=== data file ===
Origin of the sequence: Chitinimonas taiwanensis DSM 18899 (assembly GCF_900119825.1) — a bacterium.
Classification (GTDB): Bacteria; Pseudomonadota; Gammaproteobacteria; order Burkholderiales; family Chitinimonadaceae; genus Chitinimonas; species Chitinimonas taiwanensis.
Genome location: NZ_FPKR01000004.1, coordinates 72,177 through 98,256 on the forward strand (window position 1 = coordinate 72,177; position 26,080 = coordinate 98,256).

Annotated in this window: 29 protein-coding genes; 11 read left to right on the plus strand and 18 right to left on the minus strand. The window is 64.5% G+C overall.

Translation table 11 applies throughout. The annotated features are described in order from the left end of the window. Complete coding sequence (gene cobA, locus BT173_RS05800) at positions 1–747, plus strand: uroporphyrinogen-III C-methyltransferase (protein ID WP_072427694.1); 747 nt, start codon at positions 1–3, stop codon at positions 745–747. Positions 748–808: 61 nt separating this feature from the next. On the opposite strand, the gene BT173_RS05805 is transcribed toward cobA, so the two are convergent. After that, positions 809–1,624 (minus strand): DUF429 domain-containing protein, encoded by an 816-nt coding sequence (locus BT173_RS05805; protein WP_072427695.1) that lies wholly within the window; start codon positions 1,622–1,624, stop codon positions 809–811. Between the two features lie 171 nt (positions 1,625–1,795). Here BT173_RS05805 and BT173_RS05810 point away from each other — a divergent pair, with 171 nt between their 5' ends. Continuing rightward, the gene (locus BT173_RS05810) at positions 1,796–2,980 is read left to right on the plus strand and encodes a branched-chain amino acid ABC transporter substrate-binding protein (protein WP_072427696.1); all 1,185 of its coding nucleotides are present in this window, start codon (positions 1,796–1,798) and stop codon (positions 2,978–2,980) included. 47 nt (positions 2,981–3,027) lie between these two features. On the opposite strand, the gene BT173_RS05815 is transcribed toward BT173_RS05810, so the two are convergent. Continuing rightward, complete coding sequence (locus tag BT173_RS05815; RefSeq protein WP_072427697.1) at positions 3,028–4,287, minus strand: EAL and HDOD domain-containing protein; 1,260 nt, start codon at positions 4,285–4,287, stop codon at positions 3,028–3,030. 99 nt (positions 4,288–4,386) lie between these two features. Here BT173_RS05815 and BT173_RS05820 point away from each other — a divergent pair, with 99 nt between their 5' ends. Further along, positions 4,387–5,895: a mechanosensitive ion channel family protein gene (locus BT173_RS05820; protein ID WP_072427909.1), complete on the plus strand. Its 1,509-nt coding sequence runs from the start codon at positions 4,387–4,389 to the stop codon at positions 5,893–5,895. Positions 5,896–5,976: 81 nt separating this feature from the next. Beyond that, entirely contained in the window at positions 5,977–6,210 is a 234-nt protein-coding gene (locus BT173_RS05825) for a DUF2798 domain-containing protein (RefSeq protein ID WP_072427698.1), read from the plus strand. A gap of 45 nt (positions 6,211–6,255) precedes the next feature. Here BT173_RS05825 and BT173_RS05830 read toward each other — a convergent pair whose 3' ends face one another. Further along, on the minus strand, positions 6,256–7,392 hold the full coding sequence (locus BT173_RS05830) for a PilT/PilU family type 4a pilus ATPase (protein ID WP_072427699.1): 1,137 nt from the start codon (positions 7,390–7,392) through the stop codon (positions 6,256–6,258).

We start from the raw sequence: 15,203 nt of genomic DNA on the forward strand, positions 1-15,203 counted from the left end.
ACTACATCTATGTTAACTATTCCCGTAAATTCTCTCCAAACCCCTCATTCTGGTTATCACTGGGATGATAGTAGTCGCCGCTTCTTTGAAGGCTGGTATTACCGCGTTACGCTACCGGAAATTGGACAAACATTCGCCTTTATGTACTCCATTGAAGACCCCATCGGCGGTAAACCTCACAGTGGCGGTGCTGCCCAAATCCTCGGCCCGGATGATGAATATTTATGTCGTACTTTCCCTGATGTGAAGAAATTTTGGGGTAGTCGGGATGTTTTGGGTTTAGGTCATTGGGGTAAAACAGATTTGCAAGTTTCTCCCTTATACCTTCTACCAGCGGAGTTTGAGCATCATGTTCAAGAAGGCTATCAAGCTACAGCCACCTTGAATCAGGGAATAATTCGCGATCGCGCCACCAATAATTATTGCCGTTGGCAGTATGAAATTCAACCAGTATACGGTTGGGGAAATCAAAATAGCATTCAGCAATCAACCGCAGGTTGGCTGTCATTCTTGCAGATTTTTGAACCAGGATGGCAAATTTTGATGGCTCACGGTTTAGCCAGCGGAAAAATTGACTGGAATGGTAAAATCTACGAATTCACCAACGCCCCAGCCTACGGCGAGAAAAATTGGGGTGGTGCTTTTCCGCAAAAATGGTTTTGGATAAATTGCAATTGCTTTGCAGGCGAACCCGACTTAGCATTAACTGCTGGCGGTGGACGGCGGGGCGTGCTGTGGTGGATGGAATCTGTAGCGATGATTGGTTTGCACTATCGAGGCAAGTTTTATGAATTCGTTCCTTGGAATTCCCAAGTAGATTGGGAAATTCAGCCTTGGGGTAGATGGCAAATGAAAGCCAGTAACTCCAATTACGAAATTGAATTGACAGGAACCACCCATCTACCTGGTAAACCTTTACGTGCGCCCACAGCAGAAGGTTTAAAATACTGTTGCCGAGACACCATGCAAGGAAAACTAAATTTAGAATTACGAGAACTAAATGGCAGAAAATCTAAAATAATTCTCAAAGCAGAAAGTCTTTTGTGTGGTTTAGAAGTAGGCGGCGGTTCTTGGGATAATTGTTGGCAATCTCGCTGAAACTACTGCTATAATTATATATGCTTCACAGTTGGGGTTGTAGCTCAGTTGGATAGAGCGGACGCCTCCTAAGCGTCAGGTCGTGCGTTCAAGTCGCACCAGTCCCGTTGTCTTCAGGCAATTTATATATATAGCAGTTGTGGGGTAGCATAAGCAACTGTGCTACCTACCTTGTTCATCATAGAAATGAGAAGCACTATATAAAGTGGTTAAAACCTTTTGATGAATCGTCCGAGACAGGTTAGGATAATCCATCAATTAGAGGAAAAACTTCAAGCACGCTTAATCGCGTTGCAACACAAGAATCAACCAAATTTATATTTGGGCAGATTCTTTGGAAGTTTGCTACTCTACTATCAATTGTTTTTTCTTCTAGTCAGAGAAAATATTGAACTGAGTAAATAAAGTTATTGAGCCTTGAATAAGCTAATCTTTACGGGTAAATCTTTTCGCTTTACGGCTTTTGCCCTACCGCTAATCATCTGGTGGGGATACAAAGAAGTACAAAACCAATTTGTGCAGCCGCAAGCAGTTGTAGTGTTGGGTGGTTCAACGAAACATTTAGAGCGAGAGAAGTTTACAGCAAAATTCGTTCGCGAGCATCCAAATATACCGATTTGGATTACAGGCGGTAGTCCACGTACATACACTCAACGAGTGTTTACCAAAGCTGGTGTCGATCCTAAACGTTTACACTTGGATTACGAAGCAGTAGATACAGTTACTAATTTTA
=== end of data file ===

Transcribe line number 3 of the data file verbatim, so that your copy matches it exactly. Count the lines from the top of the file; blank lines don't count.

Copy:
Genome location: NZ_FPKR01000004.1, coordinates 72,177 through 98,256 on the forward strand (window position 1 = coordinate 72,177; position 26,080 = coordinate 98,256).